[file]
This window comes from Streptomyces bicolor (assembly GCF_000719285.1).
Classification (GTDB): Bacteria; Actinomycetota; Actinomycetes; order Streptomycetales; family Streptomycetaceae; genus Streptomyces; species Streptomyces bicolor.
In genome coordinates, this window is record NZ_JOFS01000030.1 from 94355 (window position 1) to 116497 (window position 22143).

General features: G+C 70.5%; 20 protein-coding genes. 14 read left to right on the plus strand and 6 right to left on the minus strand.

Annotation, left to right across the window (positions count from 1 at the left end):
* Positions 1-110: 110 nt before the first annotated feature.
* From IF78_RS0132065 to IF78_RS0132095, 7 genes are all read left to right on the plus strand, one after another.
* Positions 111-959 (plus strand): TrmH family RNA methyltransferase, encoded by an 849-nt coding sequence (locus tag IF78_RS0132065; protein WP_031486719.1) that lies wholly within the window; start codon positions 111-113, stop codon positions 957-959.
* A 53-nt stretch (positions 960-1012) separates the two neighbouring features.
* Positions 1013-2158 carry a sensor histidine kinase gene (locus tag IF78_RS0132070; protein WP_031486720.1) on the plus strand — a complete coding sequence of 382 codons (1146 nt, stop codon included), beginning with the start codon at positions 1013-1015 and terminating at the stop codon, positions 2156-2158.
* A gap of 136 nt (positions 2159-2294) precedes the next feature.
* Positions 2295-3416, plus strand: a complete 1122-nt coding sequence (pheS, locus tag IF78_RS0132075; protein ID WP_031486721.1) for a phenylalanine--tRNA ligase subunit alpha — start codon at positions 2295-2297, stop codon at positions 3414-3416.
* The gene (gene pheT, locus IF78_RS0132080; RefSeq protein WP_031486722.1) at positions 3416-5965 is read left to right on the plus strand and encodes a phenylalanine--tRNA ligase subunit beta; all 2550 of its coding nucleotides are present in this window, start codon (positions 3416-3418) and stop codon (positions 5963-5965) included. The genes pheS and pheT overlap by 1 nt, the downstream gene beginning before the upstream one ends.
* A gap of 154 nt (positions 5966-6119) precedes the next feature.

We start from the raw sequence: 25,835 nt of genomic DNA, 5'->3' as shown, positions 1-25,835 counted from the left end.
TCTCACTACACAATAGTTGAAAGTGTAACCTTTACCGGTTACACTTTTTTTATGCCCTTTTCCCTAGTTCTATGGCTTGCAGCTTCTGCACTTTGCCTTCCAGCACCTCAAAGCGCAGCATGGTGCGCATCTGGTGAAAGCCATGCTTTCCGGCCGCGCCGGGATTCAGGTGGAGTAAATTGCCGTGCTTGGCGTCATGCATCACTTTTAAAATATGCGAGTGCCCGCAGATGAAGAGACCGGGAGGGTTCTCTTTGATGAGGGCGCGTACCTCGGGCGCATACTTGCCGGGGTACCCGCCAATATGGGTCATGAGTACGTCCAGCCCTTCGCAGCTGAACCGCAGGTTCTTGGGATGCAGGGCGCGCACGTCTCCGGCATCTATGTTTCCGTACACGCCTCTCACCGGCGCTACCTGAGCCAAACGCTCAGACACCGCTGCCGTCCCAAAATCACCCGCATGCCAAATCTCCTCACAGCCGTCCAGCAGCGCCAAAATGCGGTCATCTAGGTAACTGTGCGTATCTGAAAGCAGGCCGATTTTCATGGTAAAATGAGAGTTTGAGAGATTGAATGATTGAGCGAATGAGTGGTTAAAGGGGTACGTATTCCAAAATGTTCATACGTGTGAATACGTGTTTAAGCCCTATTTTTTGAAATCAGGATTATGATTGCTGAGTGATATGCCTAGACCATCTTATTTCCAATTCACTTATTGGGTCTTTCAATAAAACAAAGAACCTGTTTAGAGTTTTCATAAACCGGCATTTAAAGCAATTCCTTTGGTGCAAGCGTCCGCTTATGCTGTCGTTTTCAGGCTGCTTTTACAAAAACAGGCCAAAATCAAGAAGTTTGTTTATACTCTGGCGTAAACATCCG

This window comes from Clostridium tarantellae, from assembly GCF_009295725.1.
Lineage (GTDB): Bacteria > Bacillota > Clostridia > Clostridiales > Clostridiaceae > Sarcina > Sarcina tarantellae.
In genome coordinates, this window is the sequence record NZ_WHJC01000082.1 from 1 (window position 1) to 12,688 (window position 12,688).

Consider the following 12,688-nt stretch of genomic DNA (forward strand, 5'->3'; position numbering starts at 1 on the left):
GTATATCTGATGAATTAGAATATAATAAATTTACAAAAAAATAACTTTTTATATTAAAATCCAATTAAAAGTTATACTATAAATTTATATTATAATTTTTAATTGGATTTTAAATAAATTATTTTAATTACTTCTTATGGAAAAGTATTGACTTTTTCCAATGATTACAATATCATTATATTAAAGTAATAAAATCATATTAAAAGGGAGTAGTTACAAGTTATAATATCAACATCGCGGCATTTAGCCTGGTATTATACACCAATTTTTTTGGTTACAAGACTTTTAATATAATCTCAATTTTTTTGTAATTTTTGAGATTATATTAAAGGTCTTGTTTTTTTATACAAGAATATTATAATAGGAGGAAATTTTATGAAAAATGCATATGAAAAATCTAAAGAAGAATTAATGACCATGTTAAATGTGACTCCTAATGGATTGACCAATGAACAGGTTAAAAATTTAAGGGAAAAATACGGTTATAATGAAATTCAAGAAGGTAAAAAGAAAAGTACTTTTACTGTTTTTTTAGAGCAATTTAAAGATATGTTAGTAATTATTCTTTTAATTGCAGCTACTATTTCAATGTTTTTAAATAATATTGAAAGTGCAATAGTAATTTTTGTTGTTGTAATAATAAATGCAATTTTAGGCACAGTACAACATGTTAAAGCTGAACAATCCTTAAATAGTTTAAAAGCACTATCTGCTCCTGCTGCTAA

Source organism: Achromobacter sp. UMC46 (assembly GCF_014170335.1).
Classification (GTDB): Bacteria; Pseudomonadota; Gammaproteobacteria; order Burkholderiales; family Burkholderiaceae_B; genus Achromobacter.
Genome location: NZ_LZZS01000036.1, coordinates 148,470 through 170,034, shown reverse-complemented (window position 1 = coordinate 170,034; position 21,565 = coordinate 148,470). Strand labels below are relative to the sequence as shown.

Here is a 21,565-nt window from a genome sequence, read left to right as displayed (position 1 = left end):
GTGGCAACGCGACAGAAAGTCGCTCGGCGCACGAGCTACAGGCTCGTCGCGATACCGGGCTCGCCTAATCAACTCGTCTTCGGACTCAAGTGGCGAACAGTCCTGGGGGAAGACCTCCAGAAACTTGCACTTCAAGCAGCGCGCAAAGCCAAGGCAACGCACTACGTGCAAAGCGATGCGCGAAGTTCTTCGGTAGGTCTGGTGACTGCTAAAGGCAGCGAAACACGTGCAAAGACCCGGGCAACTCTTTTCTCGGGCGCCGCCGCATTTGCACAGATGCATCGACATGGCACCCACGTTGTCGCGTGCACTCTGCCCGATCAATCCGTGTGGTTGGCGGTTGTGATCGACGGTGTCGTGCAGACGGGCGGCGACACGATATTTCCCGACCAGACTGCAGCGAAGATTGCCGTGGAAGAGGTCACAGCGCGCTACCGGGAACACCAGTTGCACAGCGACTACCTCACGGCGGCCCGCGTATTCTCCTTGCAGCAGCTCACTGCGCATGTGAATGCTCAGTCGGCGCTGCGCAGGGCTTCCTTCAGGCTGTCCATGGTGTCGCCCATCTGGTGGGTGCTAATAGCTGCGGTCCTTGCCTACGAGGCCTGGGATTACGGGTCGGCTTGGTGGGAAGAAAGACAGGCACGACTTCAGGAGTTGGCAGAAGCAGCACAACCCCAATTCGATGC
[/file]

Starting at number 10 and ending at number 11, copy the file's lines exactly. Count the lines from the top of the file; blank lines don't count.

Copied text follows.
* Positions 1013-2158 carry a sensor histidine kinase gene (locus tag IF78_RS0132070; protein WP_031486720.1) on the plus strand — a complete coding sequence of 382 codons (1146 nt, stop codon included), beginning with the start codon at positions 1013-1015 and terminating at the stop codon, positions 2156-2158.
* A gap of 136 nt (positions 2159-2294) precedes the next feature.